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“You Lie!”: Southern Unhospitality and the Charles Sumner Attack

by Laurie Israel, Esq.

Joe Wilson’s (Rep. South Carolina) uncouth and aggressive heckling of President Obama during the President’s speech on health care reform at the Joint Session of Congress on September 9 (“You Lie!”) is now part of the fabric of United States history. Wilson’s behavior is firmly rooted in southern culture and history. There is a particular institution in the south of violence (verbal and physical) that pervades up through modern times, starting in the early history of this country. Below is a very notable example that I was reminded of this week after the “You Lie!” incident.

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The Beating of Charles Sumner by S.C. Rep. Preston Brooks

The most notable forbearer to Joe Wilson and his behavior on September 9 was Preston Brooks, another South Carolinian representative. Rep. Brooks beat Senator Charles Sumner of Massachusetts nearly to death with a heavy cane in the Senate Chamber in 1856 because of an anti-slavery speech Sumner had made two days previously. A South Carolinian colleague, Rep. Laurence M. Keitt, dissuaded Brooks from dueling Sumner, encouraging Books to treat Sumner as a drunkard, due to the supposedly coarse language Sumner had used in his anti-slavery speech. Sumner had compared the institution of slavery to a harlot, and said of Brooks’ uncle, a Senator and a supporter of slavery, that he “took a mistress who, though ugly to others, is always lovely to him; though polluted in the sight of the world, is chaste in his sight – I mean the harlot, Slavery.”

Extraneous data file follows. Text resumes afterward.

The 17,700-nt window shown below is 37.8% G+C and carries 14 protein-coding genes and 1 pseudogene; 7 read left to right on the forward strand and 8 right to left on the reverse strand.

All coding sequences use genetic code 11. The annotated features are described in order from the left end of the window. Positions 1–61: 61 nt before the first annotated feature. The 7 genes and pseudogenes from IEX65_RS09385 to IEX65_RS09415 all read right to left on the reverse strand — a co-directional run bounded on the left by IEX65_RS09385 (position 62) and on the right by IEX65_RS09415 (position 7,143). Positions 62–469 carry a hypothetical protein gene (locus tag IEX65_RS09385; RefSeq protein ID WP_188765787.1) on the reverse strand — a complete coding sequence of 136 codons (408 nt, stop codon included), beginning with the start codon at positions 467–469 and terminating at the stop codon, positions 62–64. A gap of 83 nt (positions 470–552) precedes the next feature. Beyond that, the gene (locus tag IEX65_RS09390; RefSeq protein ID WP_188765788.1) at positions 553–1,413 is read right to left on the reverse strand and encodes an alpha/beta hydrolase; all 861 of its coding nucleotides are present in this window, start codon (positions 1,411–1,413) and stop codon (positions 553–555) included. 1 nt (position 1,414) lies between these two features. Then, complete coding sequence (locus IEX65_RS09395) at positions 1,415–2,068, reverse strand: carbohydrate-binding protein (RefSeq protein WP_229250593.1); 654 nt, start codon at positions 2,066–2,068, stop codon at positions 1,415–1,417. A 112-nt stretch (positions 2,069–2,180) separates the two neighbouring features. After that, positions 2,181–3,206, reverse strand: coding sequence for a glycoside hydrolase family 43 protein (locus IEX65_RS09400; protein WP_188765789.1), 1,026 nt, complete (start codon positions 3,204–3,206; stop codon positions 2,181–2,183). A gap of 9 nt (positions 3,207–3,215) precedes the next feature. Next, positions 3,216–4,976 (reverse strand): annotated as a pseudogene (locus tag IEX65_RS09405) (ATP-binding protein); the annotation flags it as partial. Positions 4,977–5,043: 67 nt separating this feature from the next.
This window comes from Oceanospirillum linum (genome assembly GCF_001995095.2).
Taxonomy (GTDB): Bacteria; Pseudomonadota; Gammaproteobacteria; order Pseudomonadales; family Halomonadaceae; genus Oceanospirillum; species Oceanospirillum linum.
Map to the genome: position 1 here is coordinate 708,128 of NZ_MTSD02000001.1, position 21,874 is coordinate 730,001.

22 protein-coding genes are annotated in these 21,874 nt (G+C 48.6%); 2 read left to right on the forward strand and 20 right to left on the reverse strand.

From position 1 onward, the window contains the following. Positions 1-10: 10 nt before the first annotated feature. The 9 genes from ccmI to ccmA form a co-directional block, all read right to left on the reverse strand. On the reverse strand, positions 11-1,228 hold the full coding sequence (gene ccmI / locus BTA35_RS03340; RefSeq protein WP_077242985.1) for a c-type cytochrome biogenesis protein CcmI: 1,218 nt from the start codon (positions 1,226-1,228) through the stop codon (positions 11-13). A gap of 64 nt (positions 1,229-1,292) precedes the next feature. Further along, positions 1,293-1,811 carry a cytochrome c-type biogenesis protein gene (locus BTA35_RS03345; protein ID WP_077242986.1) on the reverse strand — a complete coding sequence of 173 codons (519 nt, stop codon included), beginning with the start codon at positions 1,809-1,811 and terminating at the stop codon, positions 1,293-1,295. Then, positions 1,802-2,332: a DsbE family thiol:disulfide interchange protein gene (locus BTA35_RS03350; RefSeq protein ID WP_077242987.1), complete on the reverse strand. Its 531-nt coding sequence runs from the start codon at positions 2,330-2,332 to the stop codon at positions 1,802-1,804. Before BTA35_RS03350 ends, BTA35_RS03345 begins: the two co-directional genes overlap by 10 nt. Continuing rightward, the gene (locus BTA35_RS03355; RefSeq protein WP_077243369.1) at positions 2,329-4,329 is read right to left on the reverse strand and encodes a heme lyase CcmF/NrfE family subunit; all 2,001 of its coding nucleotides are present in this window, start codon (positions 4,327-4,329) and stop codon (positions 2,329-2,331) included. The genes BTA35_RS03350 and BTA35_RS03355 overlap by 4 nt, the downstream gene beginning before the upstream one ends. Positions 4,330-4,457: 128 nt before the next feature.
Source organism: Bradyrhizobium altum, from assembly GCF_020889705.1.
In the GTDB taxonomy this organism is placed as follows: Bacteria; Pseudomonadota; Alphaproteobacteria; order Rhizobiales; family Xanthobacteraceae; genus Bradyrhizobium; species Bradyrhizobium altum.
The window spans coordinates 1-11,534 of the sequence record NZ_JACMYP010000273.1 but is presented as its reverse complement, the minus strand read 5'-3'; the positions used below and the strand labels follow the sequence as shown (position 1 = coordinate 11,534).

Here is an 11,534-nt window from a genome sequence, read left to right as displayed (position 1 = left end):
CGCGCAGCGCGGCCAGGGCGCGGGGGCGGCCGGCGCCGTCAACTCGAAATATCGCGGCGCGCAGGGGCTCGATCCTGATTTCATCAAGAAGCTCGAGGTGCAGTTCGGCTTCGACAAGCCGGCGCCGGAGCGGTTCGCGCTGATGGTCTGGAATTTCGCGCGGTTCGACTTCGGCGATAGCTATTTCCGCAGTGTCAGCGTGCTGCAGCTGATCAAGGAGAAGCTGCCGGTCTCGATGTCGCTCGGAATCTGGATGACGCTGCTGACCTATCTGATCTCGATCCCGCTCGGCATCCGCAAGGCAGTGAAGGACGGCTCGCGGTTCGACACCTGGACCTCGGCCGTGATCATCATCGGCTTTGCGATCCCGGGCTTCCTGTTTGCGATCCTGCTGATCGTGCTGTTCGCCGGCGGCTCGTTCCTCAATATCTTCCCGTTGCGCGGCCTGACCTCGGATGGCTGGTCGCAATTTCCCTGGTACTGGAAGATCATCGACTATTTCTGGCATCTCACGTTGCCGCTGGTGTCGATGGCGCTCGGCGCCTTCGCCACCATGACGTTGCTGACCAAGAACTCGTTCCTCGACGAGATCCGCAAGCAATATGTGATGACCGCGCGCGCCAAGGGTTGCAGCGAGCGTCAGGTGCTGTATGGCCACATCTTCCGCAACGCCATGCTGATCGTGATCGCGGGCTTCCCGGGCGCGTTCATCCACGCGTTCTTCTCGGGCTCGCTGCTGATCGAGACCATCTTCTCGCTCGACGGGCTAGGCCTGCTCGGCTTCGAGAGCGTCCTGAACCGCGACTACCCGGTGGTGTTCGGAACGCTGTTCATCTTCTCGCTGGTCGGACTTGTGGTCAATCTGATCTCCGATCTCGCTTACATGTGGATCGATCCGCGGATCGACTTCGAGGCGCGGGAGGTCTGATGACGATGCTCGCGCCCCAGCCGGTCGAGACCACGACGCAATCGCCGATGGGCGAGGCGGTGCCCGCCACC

Two days later, Brooks accosted Sumner on the floor of the Senate, beat his head repeatedly with the thick, gold-tipped cane. Sumner, who was trapped under a heavy desk that was bolted to the floor could not escape and was left bloodied and almost dead. It took three years for Sumner to recuperate and return to his Senate duties, and he never fully recovered from the beating.

After the beating, South Carolinian constituents sent Representative Brooks many brand new canes, one of them bearing the phrase “Hit him again.” Brooks claimed that people wanted pieces of the cane as “holy relics”.

Dinner celebrations in honor of Preston Brooks’ attack on Charles Sumner were held all over the South, a mid-nineteenth century version of the media attention now being attracted by Rep. Joe Wilson.

The Crime Against Kansas

Here is the text of Charles Sumner’s speech, known as “The Crime Against Kansas” for which he received a near-death beating by a South Carolinian pro-slavery zealot. After his beating, Sumner’s speech was widely disseminated, furthering the anti-slavery movement in the United States and eventually resulting in freedom from slavery for Afro-Americans.

Brooksville, Florida is named after Rep. Preston Brooks